402
UNIT THREE
over from one side of the brain to the other within the brain-
stem and descend as lateral corticospinal tracts. Other F
bers,
in the anterior corticospinal tracts, cross over at various lev-
els of the spinal cord (see F
g. 11.13).
In the spinal cord, the corticospinal F bers synapse with
motor neurons in the gray matter of the anterior horns.
Axons of the motor neurons lead outward through peripheral
nerves to voluntary muscles. Impulses transmitted on these
pathways in special patterns and frequencies are responsible
for F
ne movements in skeletal muscles. More speciF
cally, as
f gure 11.18
shows, cells in the upper portions of the motor
areas send impulses to muscles in the thighs and legs; those
in the middle portions control muscles in the arms and fore-
arms; and those in lower portions activate muscles of the
head, face, and tongue.
The
reticulospinal
and
rubrospinal tracts
coordinate and
control motor functions that maintain balance and posture.
Many of these F
bers pass into the basal nuclei on the way
to the spinal cord. Some of the impulses conducted on these
pathways normally inhibit muscular actions.
In addition to the primary motor areas, certain other
regions of the frontal lobe control motor functions. ±or
example, a region called the
motor speech area,
also known
as
Broca’s area,
is in the frontal lobe, usually in the left hemi-
sphere, just anterior to the primary motor cortex and superior
to the lateral sulcus. The motor speech area is important in
generating the complex muscular actions of the mouth, tongue,
and larynx, which make speech possible (see fig. 11.17).
Bundles of axons directly and indirectly connect the motor
speech area to the sensory speech area. A person with an
injury to this area may be able to understand spoken words
but may be unable to speak.
Above the motor speech area is a region called the
fron-
tal eye F
eld.
The motor cortex in this area controls volun-
tary movements of the eyes and eyelids. Nearby is the cortex
responsible for movements of the head that direct the eyes.
Another region just in front of the primary motor area con-
trols the muscular movements of the hands and F ngers that
make such skills as writing possible (see F g. 11.17).
Table
11.5
summarizes the functions of the cerebral lobes.
An injury to the motor system may impair the ability to produce pur-
poseful muscular movements. Such a condition that aF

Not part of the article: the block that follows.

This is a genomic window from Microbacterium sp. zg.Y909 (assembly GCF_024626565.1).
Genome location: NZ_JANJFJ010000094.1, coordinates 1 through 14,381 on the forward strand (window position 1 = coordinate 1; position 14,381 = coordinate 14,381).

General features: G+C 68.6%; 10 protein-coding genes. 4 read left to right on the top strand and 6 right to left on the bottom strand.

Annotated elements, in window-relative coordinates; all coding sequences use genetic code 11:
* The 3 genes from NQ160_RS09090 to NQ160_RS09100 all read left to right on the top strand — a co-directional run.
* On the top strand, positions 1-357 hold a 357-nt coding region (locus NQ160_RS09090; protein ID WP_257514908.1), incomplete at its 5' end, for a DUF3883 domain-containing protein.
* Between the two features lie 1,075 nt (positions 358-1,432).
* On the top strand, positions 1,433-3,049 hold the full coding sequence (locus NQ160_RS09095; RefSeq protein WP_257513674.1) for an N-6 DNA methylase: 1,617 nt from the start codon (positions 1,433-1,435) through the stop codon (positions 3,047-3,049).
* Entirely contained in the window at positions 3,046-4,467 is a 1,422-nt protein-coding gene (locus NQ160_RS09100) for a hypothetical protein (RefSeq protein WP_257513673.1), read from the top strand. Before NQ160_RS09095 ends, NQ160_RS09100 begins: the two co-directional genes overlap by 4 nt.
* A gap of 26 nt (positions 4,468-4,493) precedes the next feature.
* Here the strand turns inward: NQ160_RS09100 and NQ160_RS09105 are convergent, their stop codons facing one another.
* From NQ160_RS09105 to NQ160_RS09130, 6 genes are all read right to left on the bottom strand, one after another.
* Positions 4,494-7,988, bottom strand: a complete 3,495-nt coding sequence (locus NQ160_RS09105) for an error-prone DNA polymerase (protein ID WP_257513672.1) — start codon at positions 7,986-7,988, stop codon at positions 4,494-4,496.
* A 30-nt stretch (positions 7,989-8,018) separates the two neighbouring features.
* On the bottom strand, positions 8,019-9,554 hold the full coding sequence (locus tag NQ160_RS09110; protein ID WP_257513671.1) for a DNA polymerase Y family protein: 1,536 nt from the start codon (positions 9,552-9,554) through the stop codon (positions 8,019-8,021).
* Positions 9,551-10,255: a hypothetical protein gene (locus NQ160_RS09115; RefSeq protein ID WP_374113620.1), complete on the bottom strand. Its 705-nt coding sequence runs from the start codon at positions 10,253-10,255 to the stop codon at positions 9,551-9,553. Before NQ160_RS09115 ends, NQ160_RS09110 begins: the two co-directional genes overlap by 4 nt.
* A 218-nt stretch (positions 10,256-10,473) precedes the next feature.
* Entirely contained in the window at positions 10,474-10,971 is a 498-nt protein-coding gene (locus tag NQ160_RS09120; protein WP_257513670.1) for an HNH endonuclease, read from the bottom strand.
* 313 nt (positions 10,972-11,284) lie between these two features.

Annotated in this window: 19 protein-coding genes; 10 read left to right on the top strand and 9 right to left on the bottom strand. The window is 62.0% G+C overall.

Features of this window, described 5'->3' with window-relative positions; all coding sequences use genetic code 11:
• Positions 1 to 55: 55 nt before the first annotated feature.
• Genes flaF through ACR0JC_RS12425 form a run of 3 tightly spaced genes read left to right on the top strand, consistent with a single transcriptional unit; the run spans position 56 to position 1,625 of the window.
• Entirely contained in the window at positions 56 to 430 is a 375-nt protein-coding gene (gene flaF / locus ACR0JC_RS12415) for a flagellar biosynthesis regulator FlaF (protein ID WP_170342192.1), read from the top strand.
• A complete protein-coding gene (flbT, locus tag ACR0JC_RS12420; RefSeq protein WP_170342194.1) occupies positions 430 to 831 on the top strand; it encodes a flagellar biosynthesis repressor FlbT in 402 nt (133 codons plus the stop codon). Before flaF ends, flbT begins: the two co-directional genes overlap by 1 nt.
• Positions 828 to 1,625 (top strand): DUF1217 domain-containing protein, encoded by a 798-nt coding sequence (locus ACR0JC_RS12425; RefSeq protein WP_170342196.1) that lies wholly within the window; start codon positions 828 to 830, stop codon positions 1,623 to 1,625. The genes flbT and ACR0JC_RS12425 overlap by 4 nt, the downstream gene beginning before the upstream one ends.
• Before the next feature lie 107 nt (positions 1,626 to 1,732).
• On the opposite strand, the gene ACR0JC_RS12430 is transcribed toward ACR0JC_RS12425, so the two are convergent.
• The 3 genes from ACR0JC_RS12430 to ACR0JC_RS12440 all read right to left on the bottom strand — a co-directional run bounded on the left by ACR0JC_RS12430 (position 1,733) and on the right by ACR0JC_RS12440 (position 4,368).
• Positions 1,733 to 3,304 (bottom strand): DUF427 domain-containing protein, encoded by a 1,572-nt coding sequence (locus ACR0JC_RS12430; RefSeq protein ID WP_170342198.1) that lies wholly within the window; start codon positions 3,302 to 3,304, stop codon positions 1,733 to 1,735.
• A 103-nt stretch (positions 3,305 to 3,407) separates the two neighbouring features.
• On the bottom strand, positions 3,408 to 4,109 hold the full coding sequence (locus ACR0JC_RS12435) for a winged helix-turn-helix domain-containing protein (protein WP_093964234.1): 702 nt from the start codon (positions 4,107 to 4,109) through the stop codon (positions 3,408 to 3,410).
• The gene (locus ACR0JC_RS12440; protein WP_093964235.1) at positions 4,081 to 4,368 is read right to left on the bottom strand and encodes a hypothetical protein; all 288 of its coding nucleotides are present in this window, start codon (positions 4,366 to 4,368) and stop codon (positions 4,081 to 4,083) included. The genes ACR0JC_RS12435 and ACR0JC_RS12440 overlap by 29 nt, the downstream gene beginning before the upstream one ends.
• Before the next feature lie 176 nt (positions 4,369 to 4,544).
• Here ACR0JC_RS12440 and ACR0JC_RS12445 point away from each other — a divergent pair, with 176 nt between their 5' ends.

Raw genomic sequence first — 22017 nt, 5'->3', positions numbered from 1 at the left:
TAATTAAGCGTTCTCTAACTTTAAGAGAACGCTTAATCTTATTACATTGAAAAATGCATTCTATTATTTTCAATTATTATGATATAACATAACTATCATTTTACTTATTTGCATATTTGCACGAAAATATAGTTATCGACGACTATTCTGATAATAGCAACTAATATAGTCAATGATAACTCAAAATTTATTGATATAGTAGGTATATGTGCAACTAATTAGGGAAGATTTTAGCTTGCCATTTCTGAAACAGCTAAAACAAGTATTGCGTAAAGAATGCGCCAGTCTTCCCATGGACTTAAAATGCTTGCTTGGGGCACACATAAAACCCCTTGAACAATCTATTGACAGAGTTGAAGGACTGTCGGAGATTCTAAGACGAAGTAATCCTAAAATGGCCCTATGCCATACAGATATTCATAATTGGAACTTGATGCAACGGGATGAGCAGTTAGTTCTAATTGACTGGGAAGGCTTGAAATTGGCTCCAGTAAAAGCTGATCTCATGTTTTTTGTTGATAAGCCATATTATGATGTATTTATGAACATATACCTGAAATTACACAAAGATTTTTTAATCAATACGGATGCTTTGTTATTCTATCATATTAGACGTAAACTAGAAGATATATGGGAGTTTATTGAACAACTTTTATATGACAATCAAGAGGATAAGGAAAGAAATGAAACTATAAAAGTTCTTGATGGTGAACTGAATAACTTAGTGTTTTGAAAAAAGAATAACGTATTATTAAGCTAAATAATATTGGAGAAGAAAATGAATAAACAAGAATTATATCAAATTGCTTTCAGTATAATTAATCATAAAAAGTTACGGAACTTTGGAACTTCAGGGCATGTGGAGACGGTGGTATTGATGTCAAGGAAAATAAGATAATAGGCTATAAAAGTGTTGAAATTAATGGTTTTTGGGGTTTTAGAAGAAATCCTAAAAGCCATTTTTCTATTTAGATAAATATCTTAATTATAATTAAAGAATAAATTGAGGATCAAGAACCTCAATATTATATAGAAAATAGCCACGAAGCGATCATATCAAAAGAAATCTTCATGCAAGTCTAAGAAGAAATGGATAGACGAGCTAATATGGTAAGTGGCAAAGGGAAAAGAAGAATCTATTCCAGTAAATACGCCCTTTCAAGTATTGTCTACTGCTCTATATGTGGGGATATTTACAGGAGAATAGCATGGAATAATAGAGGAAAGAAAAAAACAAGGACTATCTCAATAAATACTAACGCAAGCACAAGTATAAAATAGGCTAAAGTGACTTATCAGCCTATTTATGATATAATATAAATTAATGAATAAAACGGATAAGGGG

ects use of the
upper and lower limbs, head, or eyes is called
apraxia
. When apraxia
affects the speech muscles, disrupting speaking ability, it is called
aphasia
.
PRACTICE
15
How does the brain form during early development?
16
Describe the cerebrum.
17
List the general functions of the cerebrum.
18
Where in the brain are the sensory areas located?
19
Explain the functions of association areas.
20
Where in the brain are the motor areas located?
Association Areas
Association areas are neither primarily sensory nor motor.
They connect with each other and other brain structures.
These areas occupy the anterior portions of the frontal lobes
and are widespread in the lateral portions of the parietal,
temporal, and occipital lobes. They analyze and interpret
sensory experiences and help provide memory, reasoning,
verbalizing, judgment, and emotions (F
g. 11.17).
The association areas of the frontal lobes provide higher
intellectual processes, such as concentrating, planning, and
complex problem solving. The anterior and inferior portions of
these lobes (prefrontal areas) control emotional behavior and
produce awareness of the possible consequences of behavior.
The parietal lobes have association areas that help inter-
pret sensory information and aid in understanding speech
and choosing words to express thoughts and feelings.
Awareness of the form of objects, including one’s own body
parts, stems from the posterior regions of these lobes.
The association areas of the temporal lobes and the
regions at the posterior ends of the lateral sulci interpret
complex sensory experiences, such as those needed to under-
stand speech and to read. These regions also store memories
of visual scenes, music, and other complex sensory patterns.
The occipital lobes have association areas adjacent to
the visual centers. These are important in analyzing visual
patterns and combining visual images with other sensory
experiences—as when one recognizes another person.
A person with
dyslexia
sees letters separately and must learn to read
diF
erently than people whose nervous systems can group letters into
words. Three to 10% of people have dyslexia. The condition probably
has several causes, with inborn visual and perceptual skills interacting
with the way the child learns to read. Dyslexia has nothing to do with
intelligence—many brilliant thinkers were “slow” in school because
educators did not know how to help them.
Wernicke's area corresonds closely to a brain region that
has been referred to as a
"general interpretive area,"
near
where the occipital, parietal, and temporal lobes meet. The
general interpretive area processes sensory information from
all three of these association areas. It plays a role in integrat-
ing visual, auditory, and other sensory information and then
interpreting a situation. ±or example, you hear a familiar
voice, look up from your notes, see a friend from class, and
realize that it is time for your study group.
Motor Areas
The
primary motor areas
of the cerebral cortex lie in the pre-
central gyri of the frontal lobes just in front of the central
sulcus and in the anterior wall of this sulcus (F
g. 11.17). The
nervous tissue in these regions contains many large
pyrami-
dal cells,
named for their pyramid-shaped cell bodies.
Impulses from the pyramidal cells move downward
through the brainstem and into the spinal cord on the
corti-
cospinal tracts.
Most of the nerve F
bers in these tracts cross
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